The general response to secondary Raynaud’s phenomenon is to treat the underlying condition (eg lupus or rheumatoid arthritis). In severe cases, to prevent tissue damage you may be prescribed medication that dilates your blood vessels. Surgery may be needed if you develop skin ulcers or serious tissue damage.

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Preventing Raynaud’s phenomenon

There is no cure for Raynaud’s phenomenon. Managing the condition requires avoiding known triggers, particularly exposure to cold temperatures and stressful situations. 

Some suggestions include:

  • avoid prolonged exposure to cold weather or sudden temperature changes, such as leaving a warm house on a cold day or air conditioned rooms in hot weather
  • make sure your whole body is kept warm, using several layers of clothing to trap body heat. Keep your extremities warm with gloves and woollen socks. Some people also find it helpful to use hand warmers  
  • it may be helpful to talk to an occupational therapist
  • be aware that even holding something cold, such as a can of drink, can trigger symptoms
  • don’t smoke cigarettes or drink caffeinated beverages, since nicotine and caffeine constrict the arteries
  • review your medications with your doctor. You may need to find alternatives medications that cause you to experience a Raynaud’s attack 
  • learn to recognise and avoid stressful situations. Stress and emotional distress can trigger an attack, particularly for people with primary Raynaud’s phenomenon. Relaxation may decrease the number and severity of attacks you experience
  • keep a journal of when episodes occur. Triggers for these episodes may become evident
  • look after your hands and feet. Dry hands and feet can develop skin cracks, so it’s important to moisturise them to prevent dryness. Protect your hands when in water with barrier creams and/or rubber gloves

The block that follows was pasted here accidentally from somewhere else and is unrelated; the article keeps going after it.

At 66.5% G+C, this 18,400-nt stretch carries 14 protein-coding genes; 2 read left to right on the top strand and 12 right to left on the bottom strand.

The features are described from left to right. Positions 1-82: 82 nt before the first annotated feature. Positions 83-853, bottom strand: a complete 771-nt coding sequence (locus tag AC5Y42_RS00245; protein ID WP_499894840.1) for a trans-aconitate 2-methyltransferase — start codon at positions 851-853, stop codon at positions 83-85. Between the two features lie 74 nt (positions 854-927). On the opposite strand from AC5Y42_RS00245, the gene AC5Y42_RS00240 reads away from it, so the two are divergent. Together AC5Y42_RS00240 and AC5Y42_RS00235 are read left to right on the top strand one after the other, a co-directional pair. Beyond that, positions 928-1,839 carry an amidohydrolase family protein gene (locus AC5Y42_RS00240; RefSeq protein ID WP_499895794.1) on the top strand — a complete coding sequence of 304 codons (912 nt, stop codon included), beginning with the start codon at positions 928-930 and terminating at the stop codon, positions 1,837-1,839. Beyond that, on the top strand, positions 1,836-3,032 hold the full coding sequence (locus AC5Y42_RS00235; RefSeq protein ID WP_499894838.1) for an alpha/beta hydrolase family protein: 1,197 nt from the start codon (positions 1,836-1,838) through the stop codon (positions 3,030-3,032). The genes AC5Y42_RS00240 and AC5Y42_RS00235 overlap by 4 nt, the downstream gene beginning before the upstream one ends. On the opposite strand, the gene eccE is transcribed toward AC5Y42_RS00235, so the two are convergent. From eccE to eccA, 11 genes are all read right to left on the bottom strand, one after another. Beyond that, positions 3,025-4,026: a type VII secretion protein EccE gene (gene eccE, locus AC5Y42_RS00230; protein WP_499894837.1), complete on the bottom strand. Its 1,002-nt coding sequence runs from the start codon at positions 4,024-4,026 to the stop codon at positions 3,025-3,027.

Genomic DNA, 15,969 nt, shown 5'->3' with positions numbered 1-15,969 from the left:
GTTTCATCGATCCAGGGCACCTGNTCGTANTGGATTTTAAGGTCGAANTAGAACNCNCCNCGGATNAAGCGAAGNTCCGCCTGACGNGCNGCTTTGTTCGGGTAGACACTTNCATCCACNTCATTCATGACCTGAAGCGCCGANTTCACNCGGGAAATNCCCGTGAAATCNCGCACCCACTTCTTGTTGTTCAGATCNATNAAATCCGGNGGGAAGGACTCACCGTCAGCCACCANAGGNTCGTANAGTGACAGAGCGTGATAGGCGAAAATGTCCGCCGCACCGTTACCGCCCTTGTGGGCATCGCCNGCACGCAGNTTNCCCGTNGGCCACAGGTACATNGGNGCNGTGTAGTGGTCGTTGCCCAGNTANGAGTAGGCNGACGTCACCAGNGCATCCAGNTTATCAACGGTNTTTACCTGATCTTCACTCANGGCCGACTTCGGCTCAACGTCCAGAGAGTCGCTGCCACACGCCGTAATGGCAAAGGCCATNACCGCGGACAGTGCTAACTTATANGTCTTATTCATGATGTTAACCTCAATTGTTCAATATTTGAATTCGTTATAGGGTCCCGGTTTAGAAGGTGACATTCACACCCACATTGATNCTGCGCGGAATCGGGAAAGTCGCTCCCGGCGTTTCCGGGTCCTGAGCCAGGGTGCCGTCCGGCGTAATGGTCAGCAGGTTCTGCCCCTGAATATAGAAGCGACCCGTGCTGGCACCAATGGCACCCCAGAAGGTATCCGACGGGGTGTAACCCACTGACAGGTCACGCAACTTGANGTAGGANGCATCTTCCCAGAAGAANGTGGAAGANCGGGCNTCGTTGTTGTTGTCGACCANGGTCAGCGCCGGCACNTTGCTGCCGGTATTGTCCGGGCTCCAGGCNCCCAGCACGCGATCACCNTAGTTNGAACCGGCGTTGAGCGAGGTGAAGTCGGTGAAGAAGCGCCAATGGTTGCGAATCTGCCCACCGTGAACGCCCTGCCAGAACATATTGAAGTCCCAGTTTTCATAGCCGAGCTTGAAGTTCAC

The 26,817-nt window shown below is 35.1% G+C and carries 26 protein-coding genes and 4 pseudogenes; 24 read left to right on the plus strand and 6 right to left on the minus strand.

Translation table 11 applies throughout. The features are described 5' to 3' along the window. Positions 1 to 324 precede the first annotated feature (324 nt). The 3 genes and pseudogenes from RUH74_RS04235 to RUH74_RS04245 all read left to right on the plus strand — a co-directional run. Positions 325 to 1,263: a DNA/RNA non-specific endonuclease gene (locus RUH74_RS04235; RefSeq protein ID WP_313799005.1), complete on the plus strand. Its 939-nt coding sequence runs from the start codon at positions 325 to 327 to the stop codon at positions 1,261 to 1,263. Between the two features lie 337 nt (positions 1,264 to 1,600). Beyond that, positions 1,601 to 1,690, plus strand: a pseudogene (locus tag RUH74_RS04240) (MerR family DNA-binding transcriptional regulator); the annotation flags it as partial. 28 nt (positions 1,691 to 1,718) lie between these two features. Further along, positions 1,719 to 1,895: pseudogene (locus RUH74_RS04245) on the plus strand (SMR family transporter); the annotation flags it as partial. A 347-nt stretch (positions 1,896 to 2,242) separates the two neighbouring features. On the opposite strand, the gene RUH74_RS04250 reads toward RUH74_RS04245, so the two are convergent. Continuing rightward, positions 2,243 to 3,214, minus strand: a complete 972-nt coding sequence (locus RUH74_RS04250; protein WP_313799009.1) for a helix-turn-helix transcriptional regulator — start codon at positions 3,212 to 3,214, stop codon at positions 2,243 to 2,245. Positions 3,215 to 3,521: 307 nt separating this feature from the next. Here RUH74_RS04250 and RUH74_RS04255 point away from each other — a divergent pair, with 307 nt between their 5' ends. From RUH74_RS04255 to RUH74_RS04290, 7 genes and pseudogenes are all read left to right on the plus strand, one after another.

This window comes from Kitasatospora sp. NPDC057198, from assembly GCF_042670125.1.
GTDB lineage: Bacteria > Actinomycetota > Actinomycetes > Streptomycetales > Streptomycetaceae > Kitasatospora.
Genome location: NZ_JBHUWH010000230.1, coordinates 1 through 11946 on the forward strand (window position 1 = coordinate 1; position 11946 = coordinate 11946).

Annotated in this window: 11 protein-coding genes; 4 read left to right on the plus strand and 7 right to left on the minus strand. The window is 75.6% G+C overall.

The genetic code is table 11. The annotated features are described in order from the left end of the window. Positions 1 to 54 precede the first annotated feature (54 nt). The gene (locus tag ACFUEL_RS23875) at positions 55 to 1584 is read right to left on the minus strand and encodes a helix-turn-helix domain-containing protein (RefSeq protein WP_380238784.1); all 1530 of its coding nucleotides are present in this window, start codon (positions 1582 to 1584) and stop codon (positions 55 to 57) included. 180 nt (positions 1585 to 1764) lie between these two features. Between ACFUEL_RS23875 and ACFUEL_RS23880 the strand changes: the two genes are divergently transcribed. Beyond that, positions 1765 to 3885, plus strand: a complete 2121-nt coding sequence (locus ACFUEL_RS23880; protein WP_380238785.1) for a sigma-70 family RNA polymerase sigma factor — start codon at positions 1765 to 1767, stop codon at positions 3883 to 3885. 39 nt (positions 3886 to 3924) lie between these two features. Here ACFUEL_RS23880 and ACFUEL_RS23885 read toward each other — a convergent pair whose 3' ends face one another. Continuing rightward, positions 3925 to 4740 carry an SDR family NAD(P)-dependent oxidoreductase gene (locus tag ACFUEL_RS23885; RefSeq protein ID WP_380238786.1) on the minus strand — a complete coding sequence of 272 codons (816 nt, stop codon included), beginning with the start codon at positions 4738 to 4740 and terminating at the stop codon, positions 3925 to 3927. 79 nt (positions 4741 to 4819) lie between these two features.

• exercise regularly to maintain blood flow and skin condition. Physical activity can also help increase your energy levels, control your weight, improve your cardiovascular (heart) fitness and help you to sleep better. Talk to your doctor before starting any exercise program.
  • eat a healthy and well balanced diet for general overall good health.

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Complications 

In most cases, Raynaud's phenomenon is harmless and has no lasting effects. In severe cases, however, loss of blood flow can permanently damage the tissue. 

Complications of severe Raynaud's phenomenon include:

  • impaired healing of cuts and abrasions
  • increased susceptibility to infection
  • ulceration
  • tissue loss
  • scarring
  • gangrene.

Talk with your doctor if you notice any of these problems or if you notice other changes to your symptoms.

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Where to get help

  • Your doctor
  • MOVE muscle, bone & joint health
    Help Line Tel. 1800 263 265

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Things to remember

  • Raynaud's phenomenon is the short-term interruption of blood flow to the extremities, such as the fingers and toes.
  • Raynaud's phenomenon may be a sign of an underlying autoimmune disorder such as scleroderma or lupus, so it is important to see your doctor for diagnosis.
  • Management options include avoiding cold weather and sudden temperature changes.

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More information

  • Need medical information regarding your condition and commonly prescribed treatments? Or assistance navigating the health, disability and social services systems? Contact our nurses on the Help Line on 1800 263 265 or email helpline@move.org.au.
  • Interested in finding out about our upcoming webinars and seminars and other events. Click here to learn more. 

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This information has been provided by the Better Health Channel and has been produced in consultation with and approved by: MOVE muscle, bone & joint health Ltd.